Now think of how inappropriate it is to go out into the world or come to church dressed in clothes that do not represent who you really are in spirit. Our outward appearance and behavior give a message. What message are we sending? Does it reflect that we are children of God? When we go to church or the temple, it is important that we dress to demonstrate that we are prepared to worship and to indicate that we are mentally and spiritually ready to invite the Spirit to be with us always.
Years ago, as a father and bishop in the Church, I could not understand the rationale of youth who dressed in wild colors and provocative fashions to show their “in your face” independence from modest, conservative dress codes and traditions. Then I would observe that, ironically, the rigid compliance of these youth to their bizarre dress codes required far greater obedience and conformity to peer-group pressures than that desired by society as a whole.
When we dress for attention, we are not inviting the Spirit to be with us. We act differently when we are dressed for the world’s attention. Moreover, what we wear will influence the behavior of others toward us.
Consider why missionaries dress conservatively in a skirt and blouse or in a suit with a white shirt and tie. How might someone respond if the missionary had unkempt hair and if he or she were dressed in blue jeans, flip-flops, and a T-shirt with a tawdry printed message? That person might ask, “Is this a representative of God?” Why would that person want to engage in a serious conversation about the purpose of life or the Restoration of the gospel with such a missionary?
Of course we don’t need to dress like missionaries all of the time. There are certainly times when modest casual clothing is appropriate. The point is this: How we dress affects how people react to us. It also demonstrates where our heart and spirit really desire to be.
How we feel on the inside shows on the outside. We show love and respect for ourselves and others by our attitude, speech, and dress. We show love and respect for Church leaders and ward or branch members by speaking, dressing, and behaving in a manner that does not bring inappropriate attention to ourselves. We show love and respect for friends and associates when our language, dress, and behavior are not provocative or unduly casual. And we show love and respect to the Lord through humble dress and behavior. “By this shall all men know that ye are my disciples, if ye have love one to another” (John 13:35).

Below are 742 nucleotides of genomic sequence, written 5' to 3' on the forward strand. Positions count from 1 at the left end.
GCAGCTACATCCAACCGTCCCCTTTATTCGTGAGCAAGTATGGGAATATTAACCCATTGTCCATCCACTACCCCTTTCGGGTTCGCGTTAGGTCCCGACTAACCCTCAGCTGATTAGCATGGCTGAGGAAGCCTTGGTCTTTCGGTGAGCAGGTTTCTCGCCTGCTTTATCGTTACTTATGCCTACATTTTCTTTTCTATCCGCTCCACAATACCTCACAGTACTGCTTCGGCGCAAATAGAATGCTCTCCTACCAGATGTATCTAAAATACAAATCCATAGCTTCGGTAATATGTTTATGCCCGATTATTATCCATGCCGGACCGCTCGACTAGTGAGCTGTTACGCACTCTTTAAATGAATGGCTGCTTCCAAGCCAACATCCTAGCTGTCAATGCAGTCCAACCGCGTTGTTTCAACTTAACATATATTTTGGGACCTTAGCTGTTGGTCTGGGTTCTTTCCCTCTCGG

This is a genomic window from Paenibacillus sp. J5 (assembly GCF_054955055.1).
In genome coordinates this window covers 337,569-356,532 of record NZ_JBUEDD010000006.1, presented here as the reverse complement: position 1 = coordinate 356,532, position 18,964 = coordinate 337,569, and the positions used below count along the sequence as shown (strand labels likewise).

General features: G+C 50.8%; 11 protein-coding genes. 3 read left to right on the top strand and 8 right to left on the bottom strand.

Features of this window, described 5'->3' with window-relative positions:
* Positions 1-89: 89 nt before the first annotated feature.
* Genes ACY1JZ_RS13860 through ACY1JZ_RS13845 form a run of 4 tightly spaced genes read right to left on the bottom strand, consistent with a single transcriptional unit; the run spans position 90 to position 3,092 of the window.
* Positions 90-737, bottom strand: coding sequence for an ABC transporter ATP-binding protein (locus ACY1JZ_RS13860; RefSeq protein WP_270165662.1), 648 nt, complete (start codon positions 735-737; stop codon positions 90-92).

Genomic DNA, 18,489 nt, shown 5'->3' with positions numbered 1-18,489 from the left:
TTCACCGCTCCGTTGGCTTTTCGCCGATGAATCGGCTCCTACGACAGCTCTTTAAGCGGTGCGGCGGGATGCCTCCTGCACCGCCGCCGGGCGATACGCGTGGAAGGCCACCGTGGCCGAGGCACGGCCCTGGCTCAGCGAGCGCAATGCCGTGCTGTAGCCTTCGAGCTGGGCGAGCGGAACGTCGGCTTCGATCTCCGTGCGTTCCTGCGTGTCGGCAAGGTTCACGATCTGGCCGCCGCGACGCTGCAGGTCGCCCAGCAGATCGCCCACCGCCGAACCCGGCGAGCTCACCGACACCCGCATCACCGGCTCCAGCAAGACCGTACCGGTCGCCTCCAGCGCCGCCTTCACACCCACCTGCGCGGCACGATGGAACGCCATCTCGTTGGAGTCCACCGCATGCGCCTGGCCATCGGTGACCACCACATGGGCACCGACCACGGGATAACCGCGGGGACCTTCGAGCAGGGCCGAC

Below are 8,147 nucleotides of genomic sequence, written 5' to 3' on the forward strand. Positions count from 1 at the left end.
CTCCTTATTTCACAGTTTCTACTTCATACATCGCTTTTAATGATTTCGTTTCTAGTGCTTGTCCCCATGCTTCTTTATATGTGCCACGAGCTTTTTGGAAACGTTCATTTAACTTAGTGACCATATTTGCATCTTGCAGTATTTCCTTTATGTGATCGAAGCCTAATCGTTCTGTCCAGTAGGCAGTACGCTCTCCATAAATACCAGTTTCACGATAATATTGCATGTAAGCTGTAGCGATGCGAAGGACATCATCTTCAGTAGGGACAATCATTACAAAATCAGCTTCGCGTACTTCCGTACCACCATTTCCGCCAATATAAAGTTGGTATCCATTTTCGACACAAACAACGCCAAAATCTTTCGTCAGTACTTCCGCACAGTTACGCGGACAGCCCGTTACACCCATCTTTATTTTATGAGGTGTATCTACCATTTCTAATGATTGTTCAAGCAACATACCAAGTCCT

When we know who we are—children of God—and understand that our outward appearance affects our inward spirituality and ultimately our behavior, we show respect for God, for ourselves, and for those around us by being modest in dress and behavior.
My father, who was an artist, helped me understand this concept when I was a boy. He drew me a picture of a knight in armor and labeled the critical elements of “the whole armor of God” as described in the scriptures (see Ephesians 6:11–17; D&C 27:15–18). That picture hung in my bedroom and became a reminder of what we need to do to remain true and faithful to gospel principles.
Just as we are to “put on” the armor of God, we are to “put on” our clothes as protection for us and others. Clothing ourselves with modest dress and modest actions—mercy, kindness, humility, patience, and charity—will invite the companionship of the Spirit and will positively affect those around us (see Colossians 3:12, 14).
Are we determined to be Saints in the kingdom of God, or are we more comfortable in the ways of the world? Ultimately, how we dress will greatly influence our obedience to commandments and devotion to covenants. Dressing modestly will guide our attitudes and behavior as we conduct our daily lives. In time our dress may even determine who our friends and associates may be, thus influencing whether we live worthy of enjoying the blessings of happiness in this world and for eternity.
It is my fervent prayer that we will hold to our covenants and be modest in our dress and behavior as we attend church, visit the temple, and go about our daily lives. As we do so, we will show respect for ourselves, our parents, our Church leaders, and others, and we will show reverence to our Heavenly Father and invite the Spirit to be with us always.